Selection process for financial watchdog criticised
MINISTER FOR Finance Michael Noonan has defended the procedure for the appointment of senior public servants as the Dáil backed the nomination of Séamus McCarthy as the new Comptroller Auditor General.
Independent TD Shane Ross criticised the selection process for the State’s financial watchdog, saying it was the appointment of an “insider by insiders” and only one person on the interview panel had “any private sector experience or knowledge”.
He also criticised the lack of involvement by Oireachtas members and the lack of a public hearing for the position. The nomination came before the House only for “rubber stamping”.
Mr Ross said he had “absolutely no reason to question the competence of the selected candidate”, partly because he was not involved in the competition and did not know enough about the process, which he criticised for being done “completely and utterly behind closed doors”.
Fifteen candidates applied, six were called for preliminary interview and three for final interview, all of them “insiders”. Mr Noonan said he was not averse to public hearings, but “I am not convinced there is anything untoward about the way things are done at present”. The selection process was quite good, and “I do not doubt that the best candidate was recommended for the job”.
He said some consideration was necessary before elected members of the House “are given a role in selecting part of the permanent administration”. The role of comptroller was enshrined in law and “the independence of that office from the Government is one of the key factors in its strength”.
Mr McCarthy, who succeeds outgoing comptroller John Buckley who retired in February, is a director of audit in the office and has responsibility for exchequer control, for reporting and for liaison with the Committee of Public Accounts. A long-time official in the C AG’s office, he previously worked in the Department of Finance, where he was involved in policy analysis. He has a BA in economics and political science and an MSc in public sector analysis.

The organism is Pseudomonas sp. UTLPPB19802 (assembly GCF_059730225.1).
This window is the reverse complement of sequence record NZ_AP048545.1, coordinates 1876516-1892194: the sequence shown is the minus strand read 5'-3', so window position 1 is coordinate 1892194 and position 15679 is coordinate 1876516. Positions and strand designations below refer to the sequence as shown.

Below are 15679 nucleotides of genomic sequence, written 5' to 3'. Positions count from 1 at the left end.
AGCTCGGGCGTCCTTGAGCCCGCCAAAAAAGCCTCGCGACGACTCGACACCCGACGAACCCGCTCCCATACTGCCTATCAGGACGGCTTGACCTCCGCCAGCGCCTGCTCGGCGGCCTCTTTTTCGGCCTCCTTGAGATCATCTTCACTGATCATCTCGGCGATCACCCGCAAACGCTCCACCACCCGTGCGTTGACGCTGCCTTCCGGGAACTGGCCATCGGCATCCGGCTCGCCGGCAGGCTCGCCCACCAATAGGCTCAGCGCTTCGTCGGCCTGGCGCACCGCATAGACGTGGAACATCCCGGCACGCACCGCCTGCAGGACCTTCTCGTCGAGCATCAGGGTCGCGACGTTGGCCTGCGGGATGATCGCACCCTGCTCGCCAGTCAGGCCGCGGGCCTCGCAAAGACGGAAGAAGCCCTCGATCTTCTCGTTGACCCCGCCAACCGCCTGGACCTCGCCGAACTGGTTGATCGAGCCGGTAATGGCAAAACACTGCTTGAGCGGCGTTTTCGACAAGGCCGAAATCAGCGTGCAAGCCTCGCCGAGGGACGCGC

Chairman of the Committee of Public Accounts John McGuinness welcomed Mr McCarthy’s appointment, and found him to be “professional, diligent and effective”. He also praised the outgoing comptroller and his predecessor John Purcell, who did their job “in an exceptional manner without fear or favour”.
Mr McGuinness, who introduced legislation rejected by the Government to bring local authorities within the comptroller’s remit, said it was worrying that €5 billion of taxpayers’ money was spent by local government but could not be audited by the CAG and thus the committee, and he called for the Minister to act on this.
Sinn Féin deputy leader Mary Lou McDonald paid tribute to Mr Buckley and welcomed Mr McCarthy’s appointment. “I have absolutely no doubt Mr McCarthy is the best man for the job”.
She asked how many women had applied for the job, noting that only 25 per cent of the senior staff in the office are women. She also asked whether there were candidates from outside the public sector, but she insisted the points “are not in any way to take away from the appointment proposed today”.
Mr Noonan also praised Mr Buckley as “highly professional and effective”. The Minister said the recommendation of Mr McCarthy “was made by eminent independent people involved in this process who have experience at home and abroad”.